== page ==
The Zeppelin's Passenger eBook

This eBook from the Gutenberg Project consists of approximately 249 pages of information about The Zeppelin's Passenger.

“I would sacrifice everything that I have ever held dear in life,” he declared, with his face aglow, “for its realization.”

“But you would be a deserter from your country,” she pointed out.  “You would never be able to return.  Your estates would be confiscated.  You would be homeless.”

“Home,” he said softly, “is where one’s heart takes one.  Home is just where love is.”

Her eyes, as they met his, were for a moment suspiciously soft.  Then she began to talk very quickly of other things, to compare notes of countries which they had both visited, even of people whom they had met.  They were obliged to leave early to catch their train.  As they passed down the crowded restaurant they once more found themselves within a few feet of Sir Henry.  His back was turned to them, and he was apparently ignorant of their near presence.  The party had become a partie Carríe, another man, and a still younger and more beautiful woman having joined it.

“Of course,” Philippa said, as they descended the stairs, “I am behaving like an idiot.  I ought to go and tell Henry exactly what I think of him, or pull him away in the approved Whitechapel fashion.  We lose so much, don’t we, by stifling our instincts.”

“For the next few minutes,” he replied, glancing at his watch, “I think we had better concentrate our attention upon catching our train.”

They reached King’s Cross with only a few minutes to spare.  Grover, however, had already secured a carriage, and Helen was waiting for them, ensconced in a corner.  She accepted the news of Lessingham’s return with resignation.  Philippa became thoughtful as they drew towards the close of their journey and the slow, frosty twilight began to creep down upon the land.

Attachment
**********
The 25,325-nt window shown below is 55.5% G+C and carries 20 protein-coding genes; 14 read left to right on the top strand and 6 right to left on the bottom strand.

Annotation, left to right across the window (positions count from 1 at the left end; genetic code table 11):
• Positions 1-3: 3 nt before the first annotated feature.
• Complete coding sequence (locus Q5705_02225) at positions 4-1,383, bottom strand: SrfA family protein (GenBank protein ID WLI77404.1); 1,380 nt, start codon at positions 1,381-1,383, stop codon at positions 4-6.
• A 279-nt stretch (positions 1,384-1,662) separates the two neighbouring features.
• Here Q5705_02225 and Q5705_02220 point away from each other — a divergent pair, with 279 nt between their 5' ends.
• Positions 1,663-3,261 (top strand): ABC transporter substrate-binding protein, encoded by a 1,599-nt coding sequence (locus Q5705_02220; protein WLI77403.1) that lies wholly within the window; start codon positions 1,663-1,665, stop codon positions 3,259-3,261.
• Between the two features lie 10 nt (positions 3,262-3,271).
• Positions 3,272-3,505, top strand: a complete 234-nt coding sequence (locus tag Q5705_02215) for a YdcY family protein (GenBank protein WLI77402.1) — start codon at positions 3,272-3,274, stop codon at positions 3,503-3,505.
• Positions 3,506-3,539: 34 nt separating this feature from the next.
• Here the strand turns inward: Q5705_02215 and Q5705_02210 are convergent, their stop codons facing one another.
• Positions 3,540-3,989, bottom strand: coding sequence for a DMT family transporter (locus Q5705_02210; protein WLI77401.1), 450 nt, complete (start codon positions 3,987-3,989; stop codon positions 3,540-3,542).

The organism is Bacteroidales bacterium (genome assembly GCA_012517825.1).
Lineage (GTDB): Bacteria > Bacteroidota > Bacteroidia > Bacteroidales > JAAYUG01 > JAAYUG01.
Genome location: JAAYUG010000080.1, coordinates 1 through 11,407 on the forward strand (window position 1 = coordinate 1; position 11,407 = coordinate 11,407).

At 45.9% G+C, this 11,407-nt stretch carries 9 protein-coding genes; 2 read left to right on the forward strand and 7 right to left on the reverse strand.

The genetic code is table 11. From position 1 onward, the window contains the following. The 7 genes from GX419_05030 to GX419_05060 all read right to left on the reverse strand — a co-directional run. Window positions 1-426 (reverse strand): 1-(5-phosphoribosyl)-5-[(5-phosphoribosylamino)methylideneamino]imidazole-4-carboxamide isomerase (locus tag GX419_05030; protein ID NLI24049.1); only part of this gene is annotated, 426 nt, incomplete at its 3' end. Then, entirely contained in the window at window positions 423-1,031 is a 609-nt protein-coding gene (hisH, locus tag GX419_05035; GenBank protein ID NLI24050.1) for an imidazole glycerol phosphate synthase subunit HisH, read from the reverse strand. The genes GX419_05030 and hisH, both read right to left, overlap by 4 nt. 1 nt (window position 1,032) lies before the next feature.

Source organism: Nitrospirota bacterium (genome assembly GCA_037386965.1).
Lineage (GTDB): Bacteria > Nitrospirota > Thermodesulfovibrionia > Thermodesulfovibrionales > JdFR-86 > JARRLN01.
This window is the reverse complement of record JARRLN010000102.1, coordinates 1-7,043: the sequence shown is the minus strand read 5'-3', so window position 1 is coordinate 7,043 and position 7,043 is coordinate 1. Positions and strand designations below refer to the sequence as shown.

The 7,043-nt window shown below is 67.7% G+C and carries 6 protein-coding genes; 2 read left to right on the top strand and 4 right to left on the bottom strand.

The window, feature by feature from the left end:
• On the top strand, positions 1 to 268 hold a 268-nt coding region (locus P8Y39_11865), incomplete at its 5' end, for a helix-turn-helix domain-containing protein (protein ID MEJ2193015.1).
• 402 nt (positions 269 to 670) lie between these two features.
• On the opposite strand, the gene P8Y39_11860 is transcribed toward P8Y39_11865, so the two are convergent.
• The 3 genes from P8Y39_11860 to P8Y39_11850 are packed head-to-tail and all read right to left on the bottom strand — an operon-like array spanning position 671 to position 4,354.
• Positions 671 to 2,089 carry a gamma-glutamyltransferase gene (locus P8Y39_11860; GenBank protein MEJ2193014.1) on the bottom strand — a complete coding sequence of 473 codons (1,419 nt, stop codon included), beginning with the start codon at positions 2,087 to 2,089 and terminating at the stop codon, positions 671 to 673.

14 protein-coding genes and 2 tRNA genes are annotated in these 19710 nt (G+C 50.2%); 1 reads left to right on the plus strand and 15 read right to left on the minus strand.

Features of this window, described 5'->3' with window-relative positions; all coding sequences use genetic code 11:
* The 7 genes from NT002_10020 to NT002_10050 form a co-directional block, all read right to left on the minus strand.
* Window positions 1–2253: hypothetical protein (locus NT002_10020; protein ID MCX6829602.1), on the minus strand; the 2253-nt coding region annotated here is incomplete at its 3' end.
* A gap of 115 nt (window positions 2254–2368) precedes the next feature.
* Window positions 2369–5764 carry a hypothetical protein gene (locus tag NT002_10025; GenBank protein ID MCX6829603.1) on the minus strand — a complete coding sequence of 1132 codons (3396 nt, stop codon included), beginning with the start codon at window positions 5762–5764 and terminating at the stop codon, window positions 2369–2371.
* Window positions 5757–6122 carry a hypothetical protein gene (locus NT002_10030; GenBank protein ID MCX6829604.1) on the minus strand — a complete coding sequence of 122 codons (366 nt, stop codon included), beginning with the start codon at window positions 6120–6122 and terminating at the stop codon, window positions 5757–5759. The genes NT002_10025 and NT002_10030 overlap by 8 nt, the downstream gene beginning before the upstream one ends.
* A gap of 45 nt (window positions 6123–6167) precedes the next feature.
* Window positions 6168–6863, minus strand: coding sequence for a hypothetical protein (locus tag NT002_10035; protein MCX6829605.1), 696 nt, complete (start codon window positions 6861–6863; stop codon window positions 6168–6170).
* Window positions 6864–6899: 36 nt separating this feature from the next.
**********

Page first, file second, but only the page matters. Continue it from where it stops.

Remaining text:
“I suppose we don’t really know what war is,” she observed, looking out of the window at a comfortable little village tucked away with a background of trees and guarded by a weather-beaten old church.  “The people are safe in their homes.  You must appreciate what that means, Mr. Lessingham.”

“Indeed I do,” he answered gravely.  “I have seen the earth torn and dismembered as though by the plough of some destroying angel.  A few blackened ruins where, an hour or so before, a peaceful village stood; men and women running about like lunatics stricken with a mortal fear.  And all the time a red glow on the horizon, a blood-red glow, and little specks of grey or brown lying all over the fields; even the cattle racing round in terror.  And every now and then the cry of Death!  You are fortunate in England.”

Philippa leaned forward.

“Do you believe that our turn will come?” she asked.  “Do you believe that the wave will break over our country?”

“Who can tell?”

“Ah, no, but answer me,” she begged.  “Is it possible for you to land an army here?”

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The Zeppelin's Passenger from Project Gutenberg. Public domain.
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